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deploy

[dih-ploi] /dɪˈplɔɪ/
verb (used with object)
1.
Military. to spread out (troops) so as to form an extended front or line.
2.
to arrange in a position of readiness, or to move strategically or appropriately:
to deploy a battery of new missiles.
verb (used without object)
3.
to spread out strategically or in an extended front or line.
4.
to come into a position ready for use:
the plane can't land unless the landing gear deploys.
Origin of deploy
1470-1480
1470-80; < French déployer, equivalent to dé- dis-1 + ployer to fold; see ploy
Related forms
deployable, adjective
deployability, noun
deployment, noun
counterdeployment, noun
Dictionary.com Unabridged
Based on the Random House Dictionary, © Random House, Inc. 2017.
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Examples from the Web for deploy
Contemporary Examples
Historical Examples
  • He was not only eager but ready to deploy them in a higher service.

    The Life of Napoleon Bonaparte William Milligan Sloane
  • Five more of you dismount, and deploy there on the other side of the road.

    The Red Acorn John McElroy
  • They began to deploy into the woods overhanging Choke Gulch.

    Sally of Missouri

    R. E. Young
  • Perhaps they would attack the column before it could deploy.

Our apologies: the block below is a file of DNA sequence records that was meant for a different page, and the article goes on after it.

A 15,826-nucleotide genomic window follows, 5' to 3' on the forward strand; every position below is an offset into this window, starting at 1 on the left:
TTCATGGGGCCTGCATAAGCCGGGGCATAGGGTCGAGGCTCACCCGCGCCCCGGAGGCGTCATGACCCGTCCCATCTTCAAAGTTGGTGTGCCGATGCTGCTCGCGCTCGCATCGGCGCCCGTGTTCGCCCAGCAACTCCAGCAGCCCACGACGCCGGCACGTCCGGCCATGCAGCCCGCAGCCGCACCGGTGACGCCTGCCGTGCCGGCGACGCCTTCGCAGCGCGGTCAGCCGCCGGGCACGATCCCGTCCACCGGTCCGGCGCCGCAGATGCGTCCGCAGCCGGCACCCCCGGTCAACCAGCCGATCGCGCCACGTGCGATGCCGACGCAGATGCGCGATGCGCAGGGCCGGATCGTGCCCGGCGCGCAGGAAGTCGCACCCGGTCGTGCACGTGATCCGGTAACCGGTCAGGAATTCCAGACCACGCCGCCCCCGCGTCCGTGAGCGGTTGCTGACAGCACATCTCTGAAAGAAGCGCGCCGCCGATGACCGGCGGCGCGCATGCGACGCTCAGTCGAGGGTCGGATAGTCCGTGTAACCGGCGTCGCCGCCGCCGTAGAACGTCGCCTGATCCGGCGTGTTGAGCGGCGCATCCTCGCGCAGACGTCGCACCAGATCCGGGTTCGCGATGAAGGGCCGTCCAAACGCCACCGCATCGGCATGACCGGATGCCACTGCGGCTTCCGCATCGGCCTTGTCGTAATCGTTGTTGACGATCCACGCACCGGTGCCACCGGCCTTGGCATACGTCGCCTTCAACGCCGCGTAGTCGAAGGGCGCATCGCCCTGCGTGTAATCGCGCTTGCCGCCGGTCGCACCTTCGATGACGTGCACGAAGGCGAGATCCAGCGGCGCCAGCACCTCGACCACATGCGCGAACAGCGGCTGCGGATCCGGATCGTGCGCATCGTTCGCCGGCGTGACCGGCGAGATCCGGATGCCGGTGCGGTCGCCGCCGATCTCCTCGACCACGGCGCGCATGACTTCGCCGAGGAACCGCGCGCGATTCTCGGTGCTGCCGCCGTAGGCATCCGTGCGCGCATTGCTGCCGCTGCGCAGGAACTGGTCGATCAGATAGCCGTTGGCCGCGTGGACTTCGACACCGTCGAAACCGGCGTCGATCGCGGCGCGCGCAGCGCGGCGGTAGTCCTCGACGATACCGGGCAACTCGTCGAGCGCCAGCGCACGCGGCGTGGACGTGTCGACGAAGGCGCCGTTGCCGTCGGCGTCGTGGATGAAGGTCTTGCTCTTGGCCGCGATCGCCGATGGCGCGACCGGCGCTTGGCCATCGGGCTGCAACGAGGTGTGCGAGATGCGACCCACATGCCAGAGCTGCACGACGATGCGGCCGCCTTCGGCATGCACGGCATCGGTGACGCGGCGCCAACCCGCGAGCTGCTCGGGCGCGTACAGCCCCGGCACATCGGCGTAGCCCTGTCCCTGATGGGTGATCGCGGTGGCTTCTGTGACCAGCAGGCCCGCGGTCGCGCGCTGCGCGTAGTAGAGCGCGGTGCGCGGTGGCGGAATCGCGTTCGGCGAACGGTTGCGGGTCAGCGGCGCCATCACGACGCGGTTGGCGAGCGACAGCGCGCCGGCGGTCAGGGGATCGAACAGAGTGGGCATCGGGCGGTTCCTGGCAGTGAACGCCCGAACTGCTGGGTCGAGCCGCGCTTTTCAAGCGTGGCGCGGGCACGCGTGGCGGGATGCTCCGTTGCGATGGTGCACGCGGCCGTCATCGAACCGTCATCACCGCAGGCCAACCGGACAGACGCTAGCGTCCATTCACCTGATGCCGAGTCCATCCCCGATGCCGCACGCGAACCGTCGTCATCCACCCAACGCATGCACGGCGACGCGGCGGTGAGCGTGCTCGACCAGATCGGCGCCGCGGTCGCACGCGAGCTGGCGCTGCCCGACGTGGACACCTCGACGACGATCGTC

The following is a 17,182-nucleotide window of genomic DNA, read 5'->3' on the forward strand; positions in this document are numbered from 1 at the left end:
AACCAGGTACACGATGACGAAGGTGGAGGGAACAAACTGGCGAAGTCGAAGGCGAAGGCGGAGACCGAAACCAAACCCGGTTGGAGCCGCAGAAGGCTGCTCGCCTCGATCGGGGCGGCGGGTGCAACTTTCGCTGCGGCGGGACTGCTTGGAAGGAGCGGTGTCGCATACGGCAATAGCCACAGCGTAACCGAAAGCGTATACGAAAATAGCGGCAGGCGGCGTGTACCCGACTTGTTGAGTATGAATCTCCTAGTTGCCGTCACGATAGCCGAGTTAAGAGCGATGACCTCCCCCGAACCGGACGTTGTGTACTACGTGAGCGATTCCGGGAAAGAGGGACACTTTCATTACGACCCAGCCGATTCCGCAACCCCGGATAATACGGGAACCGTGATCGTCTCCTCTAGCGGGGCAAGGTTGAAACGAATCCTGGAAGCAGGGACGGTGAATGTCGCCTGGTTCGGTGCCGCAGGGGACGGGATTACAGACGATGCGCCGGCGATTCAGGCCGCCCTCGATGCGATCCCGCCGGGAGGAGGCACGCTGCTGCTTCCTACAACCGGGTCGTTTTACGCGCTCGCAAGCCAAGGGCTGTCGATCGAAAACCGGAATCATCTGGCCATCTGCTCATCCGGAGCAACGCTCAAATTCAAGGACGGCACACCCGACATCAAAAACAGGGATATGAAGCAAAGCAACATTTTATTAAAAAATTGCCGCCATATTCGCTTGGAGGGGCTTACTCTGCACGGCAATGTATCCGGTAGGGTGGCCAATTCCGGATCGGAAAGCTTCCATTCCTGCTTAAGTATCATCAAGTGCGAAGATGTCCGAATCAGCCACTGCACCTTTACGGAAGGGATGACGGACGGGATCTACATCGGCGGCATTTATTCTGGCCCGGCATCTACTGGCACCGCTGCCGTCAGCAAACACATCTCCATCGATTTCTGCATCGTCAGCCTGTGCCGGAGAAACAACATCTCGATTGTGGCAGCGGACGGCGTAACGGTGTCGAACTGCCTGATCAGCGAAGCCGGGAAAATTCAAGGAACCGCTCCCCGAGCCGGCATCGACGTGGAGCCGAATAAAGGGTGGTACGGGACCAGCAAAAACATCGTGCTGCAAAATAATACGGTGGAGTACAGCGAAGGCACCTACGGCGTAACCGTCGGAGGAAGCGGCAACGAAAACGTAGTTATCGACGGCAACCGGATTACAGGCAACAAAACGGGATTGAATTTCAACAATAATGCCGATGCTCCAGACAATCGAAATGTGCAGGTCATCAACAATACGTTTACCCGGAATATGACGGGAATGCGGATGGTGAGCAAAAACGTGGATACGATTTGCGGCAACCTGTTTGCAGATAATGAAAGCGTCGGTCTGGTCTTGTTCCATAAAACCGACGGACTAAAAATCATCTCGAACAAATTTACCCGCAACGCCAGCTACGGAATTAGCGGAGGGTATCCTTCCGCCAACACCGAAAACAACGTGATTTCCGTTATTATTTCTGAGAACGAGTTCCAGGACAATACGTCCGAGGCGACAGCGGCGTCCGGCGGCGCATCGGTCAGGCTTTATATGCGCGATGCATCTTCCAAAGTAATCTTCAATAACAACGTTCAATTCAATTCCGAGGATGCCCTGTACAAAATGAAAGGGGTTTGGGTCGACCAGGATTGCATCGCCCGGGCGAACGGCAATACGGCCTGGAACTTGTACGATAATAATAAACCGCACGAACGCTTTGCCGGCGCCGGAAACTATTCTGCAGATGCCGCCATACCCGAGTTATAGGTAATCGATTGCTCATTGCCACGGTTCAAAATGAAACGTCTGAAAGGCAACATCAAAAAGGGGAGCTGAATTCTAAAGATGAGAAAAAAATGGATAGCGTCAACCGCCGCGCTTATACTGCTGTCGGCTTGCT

The River War Winston S. Churchill
  • The great object was now to push on and deploy as fast as possible.

    The River War Winston S. Churchill
British Dictionary definitions for deploy

deploy

/dɪˈplɔɪ/
verb (mainly military)
1.
to adopt or cause to adopt a battle formation, esp from a narrow front formation
2.
(transitive) to redistribute (forces) to or within a given area
Derived Forms
deployment, noun
Word Origin
C18: from French déployer, from Latin displicāre to unfold; see display
Collins English Dictionary - Complete & Unabridged 2012 Digital Edition
© William Collins Sons & Co. Ltd. 1979, 1986 © HarperCollins
Publishers 1998, 2000, 2003, 2005, 2006, 2007, 2009, 2012
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Word Origin and History for deploy
v.

1786 as a military word, from French déployer "unroll, unfold," from Old French desploiier "unfold," from Latin displicare "unfold, scatter," from dis- (see dis-) + plicare "to fold" see ply (v.1)). "In its AFr. form regularly adopted in ME as desplay" [OED]. Related: Deployed; deploying.

Online Etymology Dictionary, © 2010 Douglas Harper
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12
13
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